S’mores Macarons – A twist on the classic and loved campfire treat in a macaron. Fluffy, burnt marshmallow with a smooth chocolate ganache and cookie crumbs.
It has been awhile since I experienced a campfire… probably 20 years (this sounds like a really long time… I must be getting old.). Since I grew up in Germany we didn’t even know about S’mores and even nowadays it isn’t as popular as it is in the US.
You guys in the US know good food! Why didn’t I grow up there?
I am totally fascinated by S’mores and just adore the look of the burnt marshmallow with delicious chocolate- the contrast of dark and white. One of my hobbies is to trawl through Pinterest in search of images of S’mores and see what people come up with.
It wasn’t long until I wanted to give S’mores my twist and put it in a macaron. I couldn’t find graham crackers in my nearby supermarket so I opted for digestive biscuits which is supposed to be closed to graham crackers. (I really don’t know since I never had a graham cracker.)
As the marshmallow fluff is very sweet already I used dark chocolate to even out the sweetness a little. If you like milk chocolate better you can, of course, substitute.
For the shells I used my favourite colour: turquoise by Americolor. I used this colour because it works so beautifully with the chocolate and the marshmallow fluff.
You will have to time the fillings a little bit as the chocolate can turn very quickly and will need to be soften in the microwave if it is too hard to pipe. The marshmallow fluff starts to crust as soon as you stop whipping so make sure you don’t leave it to stand for too long.
If you don’t want to make your own marshmallow you can substitute with shop bought marshmallow creme but I wouldn’t try to burn it with the cooks torch.
Recipe S’mores Macarons
- 100 grams ground almonds
- 100 grams icing sugar
- 100 grams caster sugar
- 2x 40 grams egg whites ( a total of 80 grams)
- 37.5 ml water (2 1/2 tablespoons)
- turquoise food colour
- 58 grams egg white
- 1/4 teaspoon lemon juice
- 170 grams caster sugar
- 32.5 ml water
- 150 grams dark chocolate
- 75 ml double/whipping cream
- graham crackers, coarsely crushed
- Combine the ground almonds and icing sugar in the food processor. Turn it on for a few seconds. Stir the mixture and run it again for a few more seconds. Pass the mixture through a sieve, discarding any big pieces.
- Weigh your egg whites separately and put aside.
- Combine sugar and water in a saucepan and bring it to a boil. Stick your candy thermometer in and keep checking the temperature. As the temperature approaches 100 Celsius pour one egg white in the bowl of your mixer and start your mixer. You want soft peak egg whites when the sugar syrup reaches 115 Celsius. Once you have soft peaks and the syrup is 115 C take the syrup and with the mixer running pour it slowly in the bowl. Increase the speed of your mixer until the bowl is cool to the touch and your meringue is thick and glossy.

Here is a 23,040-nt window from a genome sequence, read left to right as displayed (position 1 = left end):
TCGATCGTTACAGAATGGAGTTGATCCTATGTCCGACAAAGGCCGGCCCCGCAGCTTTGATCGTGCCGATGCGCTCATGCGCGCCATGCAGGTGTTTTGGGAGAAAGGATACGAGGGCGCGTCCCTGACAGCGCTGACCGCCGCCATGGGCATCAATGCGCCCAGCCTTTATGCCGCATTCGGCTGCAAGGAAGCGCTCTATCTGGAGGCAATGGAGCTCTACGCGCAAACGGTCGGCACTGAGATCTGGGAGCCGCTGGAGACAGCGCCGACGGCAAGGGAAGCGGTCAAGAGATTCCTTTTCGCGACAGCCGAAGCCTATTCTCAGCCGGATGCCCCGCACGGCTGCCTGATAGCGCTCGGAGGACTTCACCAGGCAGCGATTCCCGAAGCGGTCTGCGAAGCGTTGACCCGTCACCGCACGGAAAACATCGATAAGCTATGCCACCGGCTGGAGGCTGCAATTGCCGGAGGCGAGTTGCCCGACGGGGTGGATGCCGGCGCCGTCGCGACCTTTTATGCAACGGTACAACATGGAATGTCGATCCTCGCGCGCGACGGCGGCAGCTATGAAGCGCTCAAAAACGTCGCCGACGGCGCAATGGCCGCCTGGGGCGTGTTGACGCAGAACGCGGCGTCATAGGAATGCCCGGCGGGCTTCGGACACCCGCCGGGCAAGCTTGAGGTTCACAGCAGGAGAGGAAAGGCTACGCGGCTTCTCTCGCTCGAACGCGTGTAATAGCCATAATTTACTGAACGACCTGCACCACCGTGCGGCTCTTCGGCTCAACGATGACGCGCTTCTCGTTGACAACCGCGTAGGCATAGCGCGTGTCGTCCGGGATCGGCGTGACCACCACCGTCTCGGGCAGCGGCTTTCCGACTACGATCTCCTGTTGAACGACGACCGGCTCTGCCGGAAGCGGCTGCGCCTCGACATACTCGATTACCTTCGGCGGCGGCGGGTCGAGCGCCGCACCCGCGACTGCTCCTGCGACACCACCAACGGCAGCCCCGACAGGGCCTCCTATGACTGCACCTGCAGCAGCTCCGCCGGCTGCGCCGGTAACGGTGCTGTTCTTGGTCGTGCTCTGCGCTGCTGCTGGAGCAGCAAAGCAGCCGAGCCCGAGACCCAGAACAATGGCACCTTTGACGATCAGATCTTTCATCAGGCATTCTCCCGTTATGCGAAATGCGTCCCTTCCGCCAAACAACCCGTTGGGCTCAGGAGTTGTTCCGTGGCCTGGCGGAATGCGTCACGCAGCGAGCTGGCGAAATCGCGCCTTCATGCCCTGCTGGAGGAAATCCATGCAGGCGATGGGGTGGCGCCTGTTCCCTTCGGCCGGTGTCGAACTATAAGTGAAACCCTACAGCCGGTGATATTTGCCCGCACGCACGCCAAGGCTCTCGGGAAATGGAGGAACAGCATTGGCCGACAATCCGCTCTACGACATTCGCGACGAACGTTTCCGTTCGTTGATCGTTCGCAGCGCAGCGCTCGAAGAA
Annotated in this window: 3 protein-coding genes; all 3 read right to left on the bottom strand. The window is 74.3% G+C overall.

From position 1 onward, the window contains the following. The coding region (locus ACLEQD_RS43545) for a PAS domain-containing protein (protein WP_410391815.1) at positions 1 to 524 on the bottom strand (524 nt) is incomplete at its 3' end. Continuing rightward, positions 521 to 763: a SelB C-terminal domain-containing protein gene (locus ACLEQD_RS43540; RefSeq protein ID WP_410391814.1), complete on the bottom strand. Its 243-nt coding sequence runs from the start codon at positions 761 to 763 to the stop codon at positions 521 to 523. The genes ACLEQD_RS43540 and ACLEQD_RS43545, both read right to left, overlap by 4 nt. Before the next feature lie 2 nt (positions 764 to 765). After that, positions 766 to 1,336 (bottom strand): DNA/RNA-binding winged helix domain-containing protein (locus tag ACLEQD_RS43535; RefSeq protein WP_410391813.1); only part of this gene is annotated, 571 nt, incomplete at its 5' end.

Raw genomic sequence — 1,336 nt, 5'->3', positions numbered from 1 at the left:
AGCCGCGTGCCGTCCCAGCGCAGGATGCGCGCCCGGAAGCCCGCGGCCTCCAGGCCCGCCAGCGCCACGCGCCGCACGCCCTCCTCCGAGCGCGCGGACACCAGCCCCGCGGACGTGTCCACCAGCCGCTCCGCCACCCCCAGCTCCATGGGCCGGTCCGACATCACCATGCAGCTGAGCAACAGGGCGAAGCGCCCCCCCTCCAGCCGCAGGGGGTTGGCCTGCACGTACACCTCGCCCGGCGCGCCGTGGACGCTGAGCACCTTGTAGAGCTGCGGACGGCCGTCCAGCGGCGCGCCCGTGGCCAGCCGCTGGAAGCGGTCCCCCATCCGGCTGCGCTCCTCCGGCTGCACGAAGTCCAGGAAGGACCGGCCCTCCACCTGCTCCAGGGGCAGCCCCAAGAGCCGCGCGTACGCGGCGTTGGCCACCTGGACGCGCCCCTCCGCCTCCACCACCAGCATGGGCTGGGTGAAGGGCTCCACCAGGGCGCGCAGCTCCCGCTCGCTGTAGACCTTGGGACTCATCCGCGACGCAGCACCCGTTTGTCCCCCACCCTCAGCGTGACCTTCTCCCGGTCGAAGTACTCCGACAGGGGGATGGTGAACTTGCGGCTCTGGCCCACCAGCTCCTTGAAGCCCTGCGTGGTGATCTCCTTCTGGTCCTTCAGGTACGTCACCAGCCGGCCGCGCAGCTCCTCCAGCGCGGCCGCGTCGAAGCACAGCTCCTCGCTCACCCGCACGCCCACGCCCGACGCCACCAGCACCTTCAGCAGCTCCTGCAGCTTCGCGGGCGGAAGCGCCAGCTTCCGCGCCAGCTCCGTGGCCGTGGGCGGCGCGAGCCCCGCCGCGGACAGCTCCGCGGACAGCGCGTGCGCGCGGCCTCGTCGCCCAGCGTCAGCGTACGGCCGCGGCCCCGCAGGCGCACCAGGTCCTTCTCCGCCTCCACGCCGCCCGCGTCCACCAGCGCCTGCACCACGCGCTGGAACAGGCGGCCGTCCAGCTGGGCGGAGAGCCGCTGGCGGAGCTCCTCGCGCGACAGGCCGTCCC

- While the mixer is running combine the second egg white with the almond mixture until you have a thick paste. Stir in a bit of food colour or add it to your meringue.
- When your meringue is ready add a little bit to your almond paste and fold it in. Scrap along the sides of the bowl and then through the middle. Add more meringue and repeat until all the meringue is incorporated. Your mixture is ready when it flows steady from the spatula. Not too fast and not too slow. This is a very important step in macaron making and being careful is crucial. You don’t want to over mix or under mix the macronage. With practice you will get the hang of it.
- When your macronage is ready fill your piping bag. Pipe 3 to 4 cm big circles on your baking paper (or silicone mat). Rap your tray lightly on the counter to get rid of air bubbles. If they don’t pop use a skewer and gently pop them.
- Leave the macarons to dry for 30 minutes. Preheat your oven to 140 degrees Celsius in the meantime.
- Once dried bake the macarons for 13 to 15 minutes. I like to tap the side of the macarons lightly. If it still moves the macarons aren’t done and need a few more minutes.
- Leave to cool completely. Then remove from the baking paper.
- Coarsely chop the chocolate and put it in a bowl.
- Gently heat the cream until it starts to steam.
- Pour the cream over the chocolate and let it stand for a minute.
- Gently stir the chocolate until smooth.
- It will take an hour or so for the chocolate to have the right consistency to be piped so be patient.
- Once the consistency is right transfer the chocolate to a piping bag.
- Combine egg white and lemon juice in a bowl and whip to soft peaks.
- While whipping the egg white heat the sugar and water in a saucepan until it reaches 120 Celsius.
- Pour the syrup in the bowl with the egg white (with the mixer running) and whip until thick and glossy.
- Transfer the marshmallow fluff to a piping bag.
- Pipe a small amount of chocolate ganache on the shell, followed by a few crushed graham crackers.
- Pipe a bit of marshmallow fluff on top and burn it slightly with a cooks torch.
- Place the second shell on top.
- If you cannot find graham crackers in your area or country you can substitute with digestive biscuits.
- The marshmallow recipe is adapted from Passion4Baking.